Dear Helena,

At a restaurant, shortly after your meal has been served, the server usually returns to ask, “How is everything?” or “Is everything OK?” If there’s something really wrong with the food and I need to send it back, I speak up.

But I don’t say anything if the food is just blah. If the croutons seem like they come from a package or the trout is too bony or the sauce is underseasoned, it seems easier to just pretend and say everything is great. Should I tell the server the truth? If I were the chef, I would want to know how my food was being received. —Discriminating Diner

Dear Discriminating Diner,

Asking “How is everything?” is like asking “How are you?” Most of the time, only a stock answer is expected: “Fine.” As you’ve intuited, you need only speak up if you want something else (like ketchup or a side plate for a shared dish), or if you want to send the food back.

Otherwise, you should keep your opinion to yourself. For fear of a shoot-the-messenger effect, the server probably won’t share your comments with the chef. Jeff Porter, corporate wine buyer for the grocery chain Andronico’s Markets, says that when he worked as a sommelier at Tra Vigne in St. Helena, California: “Unless the critique was really severe, the server wouldn’t pass it on. Often the chef doesn’t want to hear it.”

After your meal might seem like the best time to share your thoughts. The server usually asks, “How was everything?” But even then he may be asking the question by rote, without the time to listen to your answer, or the confidence to pass it on.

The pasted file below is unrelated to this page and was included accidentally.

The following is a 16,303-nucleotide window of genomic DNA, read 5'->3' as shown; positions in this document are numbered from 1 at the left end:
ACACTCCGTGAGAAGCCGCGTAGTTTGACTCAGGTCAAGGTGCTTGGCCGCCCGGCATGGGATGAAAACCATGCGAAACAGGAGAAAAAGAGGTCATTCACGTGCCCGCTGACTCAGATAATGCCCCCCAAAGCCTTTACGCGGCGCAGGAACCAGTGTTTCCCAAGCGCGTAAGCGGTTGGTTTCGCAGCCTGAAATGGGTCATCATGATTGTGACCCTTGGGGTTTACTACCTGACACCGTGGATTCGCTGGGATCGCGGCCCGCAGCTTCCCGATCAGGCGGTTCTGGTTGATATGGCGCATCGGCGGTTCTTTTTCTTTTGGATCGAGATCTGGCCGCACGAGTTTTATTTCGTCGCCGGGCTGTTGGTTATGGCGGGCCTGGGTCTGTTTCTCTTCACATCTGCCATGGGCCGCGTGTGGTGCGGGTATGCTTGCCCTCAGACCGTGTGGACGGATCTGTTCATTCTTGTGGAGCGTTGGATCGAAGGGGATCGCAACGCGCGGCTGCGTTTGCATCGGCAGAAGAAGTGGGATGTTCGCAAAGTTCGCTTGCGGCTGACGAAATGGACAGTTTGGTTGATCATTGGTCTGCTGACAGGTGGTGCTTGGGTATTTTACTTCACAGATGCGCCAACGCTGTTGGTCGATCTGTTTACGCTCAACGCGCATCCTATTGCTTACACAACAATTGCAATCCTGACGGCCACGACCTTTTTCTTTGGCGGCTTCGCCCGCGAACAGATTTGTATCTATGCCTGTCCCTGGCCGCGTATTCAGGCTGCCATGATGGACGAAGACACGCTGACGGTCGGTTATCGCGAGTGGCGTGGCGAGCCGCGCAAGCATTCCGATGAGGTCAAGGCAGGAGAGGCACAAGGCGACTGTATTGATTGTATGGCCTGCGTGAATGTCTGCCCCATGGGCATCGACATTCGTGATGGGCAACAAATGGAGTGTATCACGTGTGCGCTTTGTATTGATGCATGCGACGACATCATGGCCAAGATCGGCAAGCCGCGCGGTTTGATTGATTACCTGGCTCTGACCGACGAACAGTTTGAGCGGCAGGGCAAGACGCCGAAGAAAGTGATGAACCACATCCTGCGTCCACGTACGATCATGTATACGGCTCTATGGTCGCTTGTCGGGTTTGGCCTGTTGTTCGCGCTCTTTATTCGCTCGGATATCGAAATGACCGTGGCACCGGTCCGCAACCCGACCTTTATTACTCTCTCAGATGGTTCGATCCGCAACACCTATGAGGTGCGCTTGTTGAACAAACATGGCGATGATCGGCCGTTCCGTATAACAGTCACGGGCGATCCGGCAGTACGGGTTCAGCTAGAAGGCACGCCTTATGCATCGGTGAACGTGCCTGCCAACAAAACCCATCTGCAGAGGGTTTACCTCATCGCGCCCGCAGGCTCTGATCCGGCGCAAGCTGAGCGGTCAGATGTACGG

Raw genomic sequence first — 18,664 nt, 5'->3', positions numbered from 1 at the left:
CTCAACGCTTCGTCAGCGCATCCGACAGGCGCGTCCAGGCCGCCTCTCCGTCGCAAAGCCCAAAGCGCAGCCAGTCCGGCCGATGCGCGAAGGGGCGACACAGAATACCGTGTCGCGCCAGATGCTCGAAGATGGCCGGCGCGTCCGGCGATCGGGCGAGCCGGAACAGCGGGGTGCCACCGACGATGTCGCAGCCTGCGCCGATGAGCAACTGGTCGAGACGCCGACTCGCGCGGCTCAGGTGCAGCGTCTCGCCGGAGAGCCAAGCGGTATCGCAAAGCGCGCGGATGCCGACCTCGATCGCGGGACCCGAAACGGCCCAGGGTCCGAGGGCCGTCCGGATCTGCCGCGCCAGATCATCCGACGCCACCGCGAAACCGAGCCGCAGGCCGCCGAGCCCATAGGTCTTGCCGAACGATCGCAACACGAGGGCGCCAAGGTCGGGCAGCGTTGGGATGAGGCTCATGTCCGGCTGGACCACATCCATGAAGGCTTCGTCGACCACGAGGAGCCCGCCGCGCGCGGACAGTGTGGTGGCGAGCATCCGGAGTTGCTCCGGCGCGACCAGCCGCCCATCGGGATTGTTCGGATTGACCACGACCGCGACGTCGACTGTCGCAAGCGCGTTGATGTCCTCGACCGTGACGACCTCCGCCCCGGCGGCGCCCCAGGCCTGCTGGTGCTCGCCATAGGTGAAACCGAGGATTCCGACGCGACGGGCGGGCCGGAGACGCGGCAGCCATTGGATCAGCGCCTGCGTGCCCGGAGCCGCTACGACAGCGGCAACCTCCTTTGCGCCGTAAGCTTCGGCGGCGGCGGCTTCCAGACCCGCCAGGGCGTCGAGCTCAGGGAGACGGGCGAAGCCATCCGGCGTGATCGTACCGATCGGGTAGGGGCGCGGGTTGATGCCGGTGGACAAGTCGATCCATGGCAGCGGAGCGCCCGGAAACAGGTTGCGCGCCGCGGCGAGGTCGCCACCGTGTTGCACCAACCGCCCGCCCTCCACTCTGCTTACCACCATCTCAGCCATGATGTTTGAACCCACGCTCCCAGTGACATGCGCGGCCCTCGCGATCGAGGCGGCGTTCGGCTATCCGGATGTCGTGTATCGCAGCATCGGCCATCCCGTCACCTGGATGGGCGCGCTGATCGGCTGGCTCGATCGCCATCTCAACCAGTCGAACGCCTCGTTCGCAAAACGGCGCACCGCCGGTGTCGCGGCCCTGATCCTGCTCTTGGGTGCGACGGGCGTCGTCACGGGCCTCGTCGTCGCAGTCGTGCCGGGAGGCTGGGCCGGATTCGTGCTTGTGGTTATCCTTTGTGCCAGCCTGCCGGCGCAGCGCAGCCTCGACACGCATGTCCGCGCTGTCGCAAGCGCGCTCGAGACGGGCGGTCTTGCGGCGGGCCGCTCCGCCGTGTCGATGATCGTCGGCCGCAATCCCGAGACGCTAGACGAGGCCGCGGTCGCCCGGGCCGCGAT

It’s a nice gesture to send an email detailing specific feedback before publicizing your thoughts on CHOW or another restaurant review site. That way, you give the restaurant a chance to improve. The owner is more likely to take your criticism seriously if you put some sugar on it: “I loved the piquant sauce on my enchiladas, so it was a shame they were still frozen in the middle.” But if the owner ignores your email, or worse, attempts to argue with you, you need not feel guilty about trashing the restaurant’s reputation.

If the restaurant has no email address, however, telephoning isn’t necessary. It could be a hassle to get the right person on the phone, and you may catch him or her at the wrong moment.

If you review online, the restaurant owner or manager, or another staff member, will likely read it, and may respond. Brad Lauster, a user experience designer in San Francisco and frequent diner-out, says he’s been contacted by several restaurants and bars about his online reviews. Sometimes the owner may invite him to return and rethink his opinion, or a staff member may solicit more information.

Lauster’s review of one bar commented that it had “the second-best Manhattans in the city.” He continued, “I can’t stand their variable drink pricing policy. Depending on how crowded it is, their Manhattan might cost $7 or it might cost $10. Suck!” and added, “Also, I’ve been dumped here. Twice!” The bartender contacted him to ask who made the best Manhattans. Lauster says, “Even though my review was not particularly complimentary, she was very friendly. It was a positive exchange and in the end I felt better about returning to the bar. I still frequent the place.”

Table Manners appears every Wednesday. Have a Table Manners question? Email Helena.

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